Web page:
Fmr Commissioner Scott's Resignation Official

- The city of Electra is paying off hundreds of thousands of dollars in debt to Wichita County after losing its police force in 2013. Place 2 Commissioner, Margie Bentley Scott, was not there to hand in her resignation. She actually turned it in on March 5th.

However, reaction from many citizens was overwhelmingly in support of her resignation - especially since the city of Electra is in a financial struggle.

In the former bank now turned commission chambers, city chancellors officially accepted Commissioner Margie Bentley-Scott's resignation.

"(I'm) sad to see her gone," said City Commissioner Place 1, Tom Delizio.

"I am too," agreed Mayor Curtis Warner.

"But, we'll accept the resignation," continued Delizio.

"Any further discussions? Being none, all in favor of the motion please say 'aye'. Motion carries unanimous," said Delizio.

Attendees began clapping.

Last August, 146 residents signed a petition calling for a recall election for Scott amidst continuing controversy over the firing of former Police Chief, Johnny Morris a year before that. Scott had been one of two commissioners reportedly behind that effort.

Now, the city of Electra is still struggling ... owing Wichita County hundreds of thousands of dollars for the use of Wichita County Sheriff's deputies and dispatch workers while in search of a new police chief and force. The Electra PD is fully staffed now; but, the city will need to pay Wichita County thousands each month for a year to cover costs ... something that shocked one commissioner.

"The sheriff's department for dispatcher service ... is that the entire time or is that a designated," questioned City Commissioner Place 4, Pam Ward.

"No ma'am. That's for a two week period," Warner explained.

"$7,800 for two weeks," Ward again questioned.

"It was expensive," Warner declared.

"Yeah, it was," Ward agreed.

"This goes back to when Johnny Morris was terminated and our entire police department quit," explained Ward. "All the bills are still not in."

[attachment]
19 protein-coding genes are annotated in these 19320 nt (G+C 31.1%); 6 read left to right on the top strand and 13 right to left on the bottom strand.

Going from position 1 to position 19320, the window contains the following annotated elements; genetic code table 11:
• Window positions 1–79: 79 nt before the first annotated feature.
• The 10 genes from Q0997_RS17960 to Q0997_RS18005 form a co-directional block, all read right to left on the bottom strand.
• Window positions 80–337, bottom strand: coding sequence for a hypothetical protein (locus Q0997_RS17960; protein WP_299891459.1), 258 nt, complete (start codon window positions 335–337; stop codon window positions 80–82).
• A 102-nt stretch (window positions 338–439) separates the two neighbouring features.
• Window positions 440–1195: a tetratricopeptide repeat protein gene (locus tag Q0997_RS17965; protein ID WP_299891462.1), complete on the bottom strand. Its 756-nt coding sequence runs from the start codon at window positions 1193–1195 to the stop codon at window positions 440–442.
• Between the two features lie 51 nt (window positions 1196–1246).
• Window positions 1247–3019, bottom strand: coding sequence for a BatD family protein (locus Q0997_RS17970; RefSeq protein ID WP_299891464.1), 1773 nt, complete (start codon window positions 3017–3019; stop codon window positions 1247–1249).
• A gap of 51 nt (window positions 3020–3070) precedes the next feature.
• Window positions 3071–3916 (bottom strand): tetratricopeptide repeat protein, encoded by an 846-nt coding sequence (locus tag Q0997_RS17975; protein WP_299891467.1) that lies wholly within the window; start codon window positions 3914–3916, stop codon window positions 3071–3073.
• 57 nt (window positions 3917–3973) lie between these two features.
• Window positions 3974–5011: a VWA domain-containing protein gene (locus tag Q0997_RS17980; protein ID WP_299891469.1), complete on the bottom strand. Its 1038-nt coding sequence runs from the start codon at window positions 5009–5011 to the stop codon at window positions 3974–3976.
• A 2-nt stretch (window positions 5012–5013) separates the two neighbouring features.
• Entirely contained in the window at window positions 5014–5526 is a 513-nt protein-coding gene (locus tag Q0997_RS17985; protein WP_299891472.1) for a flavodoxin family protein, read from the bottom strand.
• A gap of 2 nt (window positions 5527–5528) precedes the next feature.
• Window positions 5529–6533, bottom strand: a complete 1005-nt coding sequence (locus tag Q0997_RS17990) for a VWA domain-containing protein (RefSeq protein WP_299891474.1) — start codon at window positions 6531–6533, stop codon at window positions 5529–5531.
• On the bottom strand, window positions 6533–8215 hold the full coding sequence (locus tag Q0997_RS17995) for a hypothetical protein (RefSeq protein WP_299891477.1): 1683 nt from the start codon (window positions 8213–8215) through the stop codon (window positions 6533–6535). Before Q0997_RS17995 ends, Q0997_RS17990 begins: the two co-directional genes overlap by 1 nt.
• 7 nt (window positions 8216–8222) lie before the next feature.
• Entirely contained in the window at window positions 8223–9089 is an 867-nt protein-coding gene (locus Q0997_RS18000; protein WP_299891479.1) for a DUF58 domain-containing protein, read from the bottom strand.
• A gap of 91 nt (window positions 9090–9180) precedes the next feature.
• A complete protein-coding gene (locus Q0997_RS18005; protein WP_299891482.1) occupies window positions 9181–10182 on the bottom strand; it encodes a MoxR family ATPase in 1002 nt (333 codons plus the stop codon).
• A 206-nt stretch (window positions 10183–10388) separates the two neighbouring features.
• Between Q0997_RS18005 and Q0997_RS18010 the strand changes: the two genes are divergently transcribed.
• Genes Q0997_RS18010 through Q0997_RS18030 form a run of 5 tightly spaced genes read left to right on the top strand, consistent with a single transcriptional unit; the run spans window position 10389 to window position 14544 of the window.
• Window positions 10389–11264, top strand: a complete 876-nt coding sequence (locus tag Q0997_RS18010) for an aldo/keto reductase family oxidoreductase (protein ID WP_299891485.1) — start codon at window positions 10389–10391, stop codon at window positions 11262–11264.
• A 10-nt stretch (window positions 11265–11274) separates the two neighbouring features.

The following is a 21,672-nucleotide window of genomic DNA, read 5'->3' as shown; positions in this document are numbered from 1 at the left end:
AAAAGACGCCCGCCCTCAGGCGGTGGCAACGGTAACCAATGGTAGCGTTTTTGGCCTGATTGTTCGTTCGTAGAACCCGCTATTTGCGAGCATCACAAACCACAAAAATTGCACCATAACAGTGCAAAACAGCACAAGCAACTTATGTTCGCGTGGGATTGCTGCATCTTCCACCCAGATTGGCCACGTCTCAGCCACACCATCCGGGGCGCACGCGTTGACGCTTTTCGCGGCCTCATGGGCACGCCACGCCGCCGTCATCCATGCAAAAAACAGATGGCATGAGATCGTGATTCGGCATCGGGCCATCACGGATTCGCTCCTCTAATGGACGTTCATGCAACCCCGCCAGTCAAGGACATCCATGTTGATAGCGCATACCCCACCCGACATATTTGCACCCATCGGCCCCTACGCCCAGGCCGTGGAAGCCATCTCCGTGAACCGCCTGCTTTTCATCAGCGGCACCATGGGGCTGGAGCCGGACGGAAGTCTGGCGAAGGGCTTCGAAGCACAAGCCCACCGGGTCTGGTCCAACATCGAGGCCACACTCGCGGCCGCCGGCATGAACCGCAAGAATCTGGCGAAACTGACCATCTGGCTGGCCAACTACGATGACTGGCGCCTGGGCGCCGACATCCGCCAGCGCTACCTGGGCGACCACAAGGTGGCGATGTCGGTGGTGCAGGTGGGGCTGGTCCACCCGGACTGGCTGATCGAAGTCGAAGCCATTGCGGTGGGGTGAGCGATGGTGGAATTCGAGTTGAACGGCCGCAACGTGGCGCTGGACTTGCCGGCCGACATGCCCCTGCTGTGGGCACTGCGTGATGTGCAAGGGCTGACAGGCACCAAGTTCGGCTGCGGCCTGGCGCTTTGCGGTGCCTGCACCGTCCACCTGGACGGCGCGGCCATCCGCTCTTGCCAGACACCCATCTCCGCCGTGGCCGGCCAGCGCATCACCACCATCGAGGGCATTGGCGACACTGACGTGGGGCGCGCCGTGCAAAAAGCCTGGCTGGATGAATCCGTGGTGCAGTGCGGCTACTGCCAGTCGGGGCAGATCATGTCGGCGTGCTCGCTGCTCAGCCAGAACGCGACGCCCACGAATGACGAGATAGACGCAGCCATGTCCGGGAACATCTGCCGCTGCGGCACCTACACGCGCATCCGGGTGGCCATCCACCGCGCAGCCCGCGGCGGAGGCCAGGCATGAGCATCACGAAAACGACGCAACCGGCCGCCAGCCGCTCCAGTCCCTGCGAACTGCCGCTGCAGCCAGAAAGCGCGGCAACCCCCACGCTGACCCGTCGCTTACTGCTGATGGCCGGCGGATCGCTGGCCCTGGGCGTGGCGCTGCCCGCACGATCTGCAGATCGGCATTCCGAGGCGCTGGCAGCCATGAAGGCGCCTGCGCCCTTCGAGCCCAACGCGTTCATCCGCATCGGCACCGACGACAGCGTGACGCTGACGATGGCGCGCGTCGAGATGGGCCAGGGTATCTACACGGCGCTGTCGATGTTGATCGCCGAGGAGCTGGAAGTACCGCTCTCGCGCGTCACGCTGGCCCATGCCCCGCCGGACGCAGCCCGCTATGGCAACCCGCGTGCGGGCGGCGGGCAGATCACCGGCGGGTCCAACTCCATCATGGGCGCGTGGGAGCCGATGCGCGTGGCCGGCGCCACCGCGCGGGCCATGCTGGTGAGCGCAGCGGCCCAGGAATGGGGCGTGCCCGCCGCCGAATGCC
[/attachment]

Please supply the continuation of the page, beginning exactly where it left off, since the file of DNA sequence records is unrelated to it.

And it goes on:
"We'll discuss that sometime in the future. But, we had to hire officers to replace our missing officers who walked out one night at midnight and that's a scary thing when you know your citizens are out there without police," Warner said.

It seems both city officials and some residents just want to move on now ... from former Chief Morris' firing and now after Scott's resignation.

"From the city stand point, I think it's a positive move. Maybe at this point we can move forward instead of living in the past," resident Scott Lamkey declared.

Now, former Commissioner Scott is living in Oklahoma City. The mayor of Electra said she was experiencing medical problems and moved to be closer to her pulmonary doctors. Her house has already sold.

In January, a settlement was reached with long-time Chief Morris ... almost a year after he filed a federal lawsuit against the city over his firing. The Electra City Commission unanimously agreed to pay Morris and his legal counsel $120,000.

Morris' lawsuit sited: age discrimination in employment, violation of the Family Medical Leave Act, and violation of the Texas Open Meetings Act.

As part of the settlement, Morris agreed to not seek any position with the city of Electra. The city revised his discharge status from  'general' to  'honorable' ... which was then filed with the Texas Commission on Law Enforcement.

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